Once revered by the Luo community, Ofafa Memorial Hall in Kisumu town is now virtually a shell of its former self.
But the building, barely two kilometres from Kisumu town, along the Kisumu-Kakamega Highway, holds rich history of the Luo community.
It was built in 1961 in memory of politician Ambrose Ofafa, who was shot and critically injured during an alleged highway robbery in Nairobi, succumbing two days later in 1953.
Ofafa was born in 1913 at Alego Kalkada in Siaya County.
He was the national treasurer of the Kenya African Union, the precursor to the Kenya African National Union.
Some claim that the assailants were highway robbers, others claim that he was felled by colonial government agents who were trying to bait the Kikuyu against the Luo community during the Mau Mau war.
Others in the colonial government tried to blame the Mau Mau movement for the attack that took the life of one of the most charismatic politicians in Kenya’s colonial history.
“After his death, members of the Luo community decided to honour him for his sterling work by putting up and naming the new building in his honour,” says Luo council of elders’ chairman Ker Willis Otondi.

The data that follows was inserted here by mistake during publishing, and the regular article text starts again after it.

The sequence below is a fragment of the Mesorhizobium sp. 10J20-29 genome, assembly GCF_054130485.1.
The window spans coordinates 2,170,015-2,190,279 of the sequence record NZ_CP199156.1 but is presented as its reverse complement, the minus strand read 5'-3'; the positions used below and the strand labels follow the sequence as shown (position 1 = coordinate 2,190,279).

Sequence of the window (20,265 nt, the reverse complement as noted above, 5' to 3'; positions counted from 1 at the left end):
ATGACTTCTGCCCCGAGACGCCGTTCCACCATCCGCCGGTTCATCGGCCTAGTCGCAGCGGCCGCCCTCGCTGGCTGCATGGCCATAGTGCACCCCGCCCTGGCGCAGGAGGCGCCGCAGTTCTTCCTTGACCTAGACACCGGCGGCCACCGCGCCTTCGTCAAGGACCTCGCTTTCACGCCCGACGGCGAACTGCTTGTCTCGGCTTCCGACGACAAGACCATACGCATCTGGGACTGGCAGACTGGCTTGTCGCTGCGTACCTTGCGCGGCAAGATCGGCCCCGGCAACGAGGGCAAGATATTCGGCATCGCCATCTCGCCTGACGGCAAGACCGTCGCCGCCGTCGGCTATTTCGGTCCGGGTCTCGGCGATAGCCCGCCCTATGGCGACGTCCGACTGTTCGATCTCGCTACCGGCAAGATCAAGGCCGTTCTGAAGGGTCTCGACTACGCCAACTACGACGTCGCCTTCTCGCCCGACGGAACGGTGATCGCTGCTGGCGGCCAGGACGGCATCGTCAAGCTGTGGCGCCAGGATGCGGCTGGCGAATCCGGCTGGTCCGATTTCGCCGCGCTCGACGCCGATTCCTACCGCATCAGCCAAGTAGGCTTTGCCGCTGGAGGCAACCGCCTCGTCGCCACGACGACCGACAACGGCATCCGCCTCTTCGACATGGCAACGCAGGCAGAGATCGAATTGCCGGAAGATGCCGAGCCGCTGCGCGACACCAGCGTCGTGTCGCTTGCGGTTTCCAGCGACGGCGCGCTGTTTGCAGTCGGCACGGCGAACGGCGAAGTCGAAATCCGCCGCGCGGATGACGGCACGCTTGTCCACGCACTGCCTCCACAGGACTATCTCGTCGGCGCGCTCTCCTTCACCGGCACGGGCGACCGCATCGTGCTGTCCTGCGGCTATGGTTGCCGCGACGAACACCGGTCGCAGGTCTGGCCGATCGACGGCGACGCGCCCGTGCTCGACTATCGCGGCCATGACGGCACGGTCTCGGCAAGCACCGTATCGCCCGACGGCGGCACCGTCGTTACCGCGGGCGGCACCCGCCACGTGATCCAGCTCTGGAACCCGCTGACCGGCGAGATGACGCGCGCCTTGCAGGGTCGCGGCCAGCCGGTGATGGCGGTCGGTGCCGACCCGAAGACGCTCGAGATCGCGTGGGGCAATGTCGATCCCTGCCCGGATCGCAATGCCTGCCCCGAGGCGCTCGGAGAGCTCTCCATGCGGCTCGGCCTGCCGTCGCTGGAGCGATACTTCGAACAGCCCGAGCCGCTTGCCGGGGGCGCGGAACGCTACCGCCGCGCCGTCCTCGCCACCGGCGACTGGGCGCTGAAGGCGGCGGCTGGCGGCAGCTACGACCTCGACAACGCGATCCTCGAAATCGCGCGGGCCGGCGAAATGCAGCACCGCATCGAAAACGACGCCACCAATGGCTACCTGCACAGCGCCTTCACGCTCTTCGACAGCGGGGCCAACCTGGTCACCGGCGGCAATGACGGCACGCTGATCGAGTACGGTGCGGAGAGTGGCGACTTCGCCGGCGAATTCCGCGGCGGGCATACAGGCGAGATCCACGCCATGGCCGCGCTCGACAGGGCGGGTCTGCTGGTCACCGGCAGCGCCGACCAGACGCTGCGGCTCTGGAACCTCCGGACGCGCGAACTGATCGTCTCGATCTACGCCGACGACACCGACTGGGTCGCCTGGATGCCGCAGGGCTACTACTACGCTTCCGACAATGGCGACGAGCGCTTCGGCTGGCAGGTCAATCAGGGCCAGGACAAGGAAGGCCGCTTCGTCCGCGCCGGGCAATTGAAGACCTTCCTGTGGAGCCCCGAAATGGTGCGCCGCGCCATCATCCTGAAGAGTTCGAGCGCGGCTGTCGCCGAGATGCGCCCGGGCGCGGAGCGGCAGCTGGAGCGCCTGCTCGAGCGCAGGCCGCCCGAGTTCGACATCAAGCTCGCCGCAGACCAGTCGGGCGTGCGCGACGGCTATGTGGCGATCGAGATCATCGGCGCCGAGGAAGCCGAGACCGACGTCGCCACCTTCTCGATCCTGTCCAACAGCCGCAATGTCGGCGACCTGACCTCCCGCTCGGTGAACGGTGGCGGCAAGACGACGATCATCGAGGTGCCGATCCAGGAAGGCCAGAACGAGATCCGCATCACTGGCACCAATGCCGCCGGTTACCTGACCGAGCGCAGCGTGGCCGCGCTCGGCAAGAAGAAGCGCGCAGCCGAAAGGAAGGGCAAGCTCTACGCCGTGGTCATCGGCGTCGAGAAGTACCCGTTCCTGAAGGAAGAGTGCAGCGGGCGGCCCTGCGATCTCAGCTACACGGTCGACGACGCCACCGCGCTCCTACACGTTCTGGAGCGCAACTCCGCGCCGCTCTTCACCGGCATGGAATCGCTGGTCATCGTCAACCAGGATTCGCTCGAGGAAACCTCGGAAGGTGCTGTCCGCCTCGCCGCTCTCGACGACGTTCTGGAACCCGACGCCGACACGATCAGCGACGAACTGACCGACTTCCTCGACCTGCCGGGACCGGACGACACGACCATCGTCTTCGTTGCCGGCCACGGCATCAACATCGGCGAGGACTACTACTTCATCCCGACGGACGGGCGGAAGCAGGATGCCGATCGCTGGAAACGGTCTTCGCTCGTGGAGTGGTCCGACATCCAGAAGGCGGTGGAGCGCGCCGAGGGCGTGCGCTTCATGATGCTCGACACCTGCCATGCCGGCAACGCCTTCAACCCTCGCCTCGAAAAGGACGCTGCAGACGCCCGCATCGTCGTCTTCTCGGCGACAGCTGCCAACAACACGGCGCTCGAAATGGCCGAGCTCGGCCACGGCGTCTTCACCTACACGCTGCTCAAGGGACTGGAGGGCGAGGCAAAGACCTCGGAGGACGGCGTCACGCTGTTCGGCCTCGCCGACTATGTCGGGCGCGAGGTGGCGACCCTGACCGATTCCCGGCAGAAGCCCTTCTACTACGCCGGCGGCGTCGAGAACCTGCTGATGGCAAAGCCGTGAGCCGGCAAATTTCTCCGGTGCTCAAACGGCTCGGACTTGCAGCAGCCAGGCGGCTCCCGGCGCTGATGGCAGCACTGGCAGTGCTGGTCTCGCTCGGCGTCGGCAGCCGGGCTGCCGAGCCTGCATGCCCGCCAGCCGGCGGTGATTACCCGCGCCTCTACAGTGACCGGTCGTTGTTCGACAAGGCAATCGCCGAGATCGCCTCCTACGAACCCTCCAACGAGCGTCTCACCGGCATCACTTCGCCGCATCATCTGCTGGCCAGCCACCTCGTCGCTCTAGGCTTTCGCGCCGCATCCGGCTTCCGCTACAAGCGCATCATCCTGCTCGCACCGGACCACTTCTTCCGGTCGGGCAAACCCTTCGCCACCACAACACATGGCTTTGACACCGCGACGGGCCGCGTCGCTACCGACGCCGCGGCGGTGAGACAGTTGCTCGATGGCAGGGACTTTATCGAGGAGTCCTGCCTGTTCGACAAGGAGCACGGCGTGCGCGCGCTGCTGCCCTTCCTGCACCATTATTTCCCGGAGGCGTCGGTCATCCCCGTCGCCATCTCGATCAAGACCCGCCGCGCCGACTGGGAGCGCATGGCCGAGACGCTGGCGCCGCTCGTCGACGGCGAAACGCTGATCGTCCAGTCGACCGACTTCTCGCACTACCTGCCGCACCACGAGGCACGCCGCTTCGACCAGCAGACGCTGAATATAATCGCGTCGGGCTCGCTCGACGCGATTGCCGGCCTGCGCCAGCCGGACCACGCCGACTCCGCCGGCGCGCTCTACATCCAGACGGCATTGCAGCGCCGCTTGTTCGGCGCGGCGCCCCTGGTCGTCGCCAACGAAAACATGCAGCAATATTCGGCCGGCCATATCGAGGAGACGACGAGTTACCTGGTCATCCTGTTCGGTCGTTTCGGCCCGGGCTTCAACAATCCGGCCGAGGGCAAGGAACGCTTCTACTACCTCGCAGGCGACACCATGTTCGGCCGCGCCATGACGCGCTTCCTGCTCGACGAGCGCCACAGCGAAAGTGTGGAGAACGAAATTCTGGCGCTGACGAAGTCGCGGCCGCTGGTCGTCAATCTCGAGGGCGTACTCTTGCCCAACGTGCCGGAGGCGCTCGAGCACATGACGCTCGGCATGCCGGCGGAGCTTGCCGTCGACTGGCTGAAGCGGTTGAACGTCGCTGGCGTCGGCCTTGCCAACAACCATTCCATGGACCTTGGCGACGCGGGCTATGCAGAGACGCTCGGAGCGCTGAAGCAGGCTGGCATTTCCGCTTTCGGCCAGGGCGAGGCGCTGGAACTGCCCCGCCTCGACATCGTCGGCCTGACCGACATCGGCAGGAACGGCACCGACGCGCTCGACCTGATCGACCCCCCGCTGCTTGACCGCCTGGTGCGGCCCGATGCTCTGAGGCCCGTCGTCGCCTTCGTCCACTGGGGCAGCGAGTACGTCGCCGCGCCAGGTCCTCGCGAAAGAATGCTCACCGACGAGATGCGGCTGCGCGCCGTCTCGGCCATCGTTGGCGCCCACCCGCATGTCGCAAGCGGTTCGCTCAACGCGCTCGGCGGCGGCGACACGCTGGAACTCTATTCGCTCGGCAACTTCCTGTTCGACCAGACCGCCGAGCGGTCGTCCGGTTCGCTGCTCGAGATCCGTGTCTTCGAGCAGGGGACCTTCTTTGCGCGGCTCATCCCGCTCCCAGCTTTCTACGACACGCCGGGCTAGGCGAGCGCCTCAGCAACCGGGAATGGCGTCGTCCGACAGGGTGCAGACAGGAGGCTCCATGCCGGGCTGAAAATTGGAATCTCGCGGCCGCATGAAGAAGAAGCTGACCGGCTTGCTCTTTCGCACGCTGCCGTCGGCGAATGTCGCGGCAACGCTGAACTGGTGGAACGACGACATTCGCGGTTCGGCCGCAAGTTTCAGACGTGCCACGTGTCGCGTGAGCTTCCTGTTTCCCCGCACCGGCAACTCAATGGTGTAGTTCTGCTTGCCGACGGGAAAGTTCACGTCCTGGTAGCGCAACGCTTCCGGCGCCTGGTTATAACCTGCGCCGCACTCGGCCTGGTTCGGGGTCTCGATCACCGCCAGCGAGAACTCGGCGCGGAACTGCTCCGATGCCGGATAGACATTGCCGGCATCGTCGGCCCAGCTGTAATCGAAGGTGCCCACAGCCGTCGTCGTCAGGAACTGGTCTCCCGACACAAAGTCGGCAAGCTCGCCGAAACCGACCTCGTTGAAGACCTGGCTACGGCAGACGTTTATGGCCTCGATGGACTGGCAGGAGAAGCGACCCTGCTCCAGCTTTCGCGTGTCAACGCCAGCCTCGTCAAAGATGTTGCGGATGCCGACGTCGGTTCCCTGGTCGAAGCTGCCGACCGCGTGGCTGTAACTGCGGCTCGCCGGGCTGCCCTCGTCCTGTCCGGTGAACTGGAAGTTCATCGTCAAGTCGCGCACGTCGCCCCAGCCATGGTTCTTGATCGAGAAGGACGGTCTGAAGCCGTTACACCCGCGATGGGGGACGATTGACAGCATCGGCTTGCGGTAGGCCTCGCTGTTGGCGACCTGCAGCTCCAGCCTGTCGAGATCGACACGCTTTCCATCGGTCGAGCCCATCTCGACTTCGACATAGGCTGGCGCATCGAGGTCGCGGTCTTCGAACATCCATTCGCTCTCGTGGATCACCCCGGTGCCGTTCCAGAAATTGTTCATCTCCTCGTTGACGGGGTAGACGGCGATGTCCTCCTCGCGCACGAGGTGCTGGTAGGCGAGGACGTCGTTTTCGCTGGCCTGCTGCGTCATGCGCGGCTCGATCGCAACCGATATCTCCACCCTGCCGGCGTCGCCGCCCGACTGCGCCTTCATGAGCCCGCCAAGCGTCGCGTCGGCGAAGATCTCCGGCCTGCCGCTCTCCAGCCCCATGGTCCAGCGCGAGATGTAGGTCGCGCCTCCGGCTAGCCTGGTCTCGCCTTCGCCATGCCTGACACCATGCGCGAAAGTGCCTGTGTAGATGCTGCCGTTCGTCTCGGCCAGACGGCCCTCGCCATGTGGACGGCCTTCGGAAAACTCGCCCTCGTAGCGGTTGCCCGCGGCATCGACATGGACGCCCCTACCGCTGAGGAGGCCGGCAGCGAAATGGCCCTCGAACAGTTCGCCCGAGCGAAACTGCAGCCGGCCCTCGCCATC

Mr Otondi says the building was constructed for the remembrance of Ofafa and restoration, observation and promotion of Luo culture.
“Respected dignitaries and Luo elders who had passed on were taken there for overnight prayers and people came together to celebrate their lives,” Mr Otondi says.
This was the community’s way of appreciating their work in promoting the Luo way of life. Some of the notable elders whose bodies were taken to the hall are Edward Alwenge, Paul Mboya and Adala Otuko.
During such occasions, the members of the community would line up to pay their last respects.
Mzee James Ayaga, the chairman of the Ofafa Memorial Hall trustees, and the treasurer, Mzee Odungi Randa, say the Luo community made donations towards the construction of the building.
“Members of the Luo Union East Africa working in cities and towns all over East Africa contributed funds, which helped in the construction of the Ambrose Ofafa Memorial Hall,” says Mzee Ayaga.
Mzee Randa says Kenya’s first vice President Jaramogi Oginga Odinga pioneered the contributions towards the establishment of the facility.
“It is a place where the Luo community bonded together and any declaration made there was final,” says Mzee Randa.
The complex consists of many other rooms offering various services to members of the community and other patrons.
At the moment, the building which sits on a large parcel of land has its cream-coloured wall fading, a sign of neglect. The building has potholes and a section of it currently serves as a bar.
The compound has a church and spiralling car-wash sites. The youth have little knowledge of the relevance of the facility.
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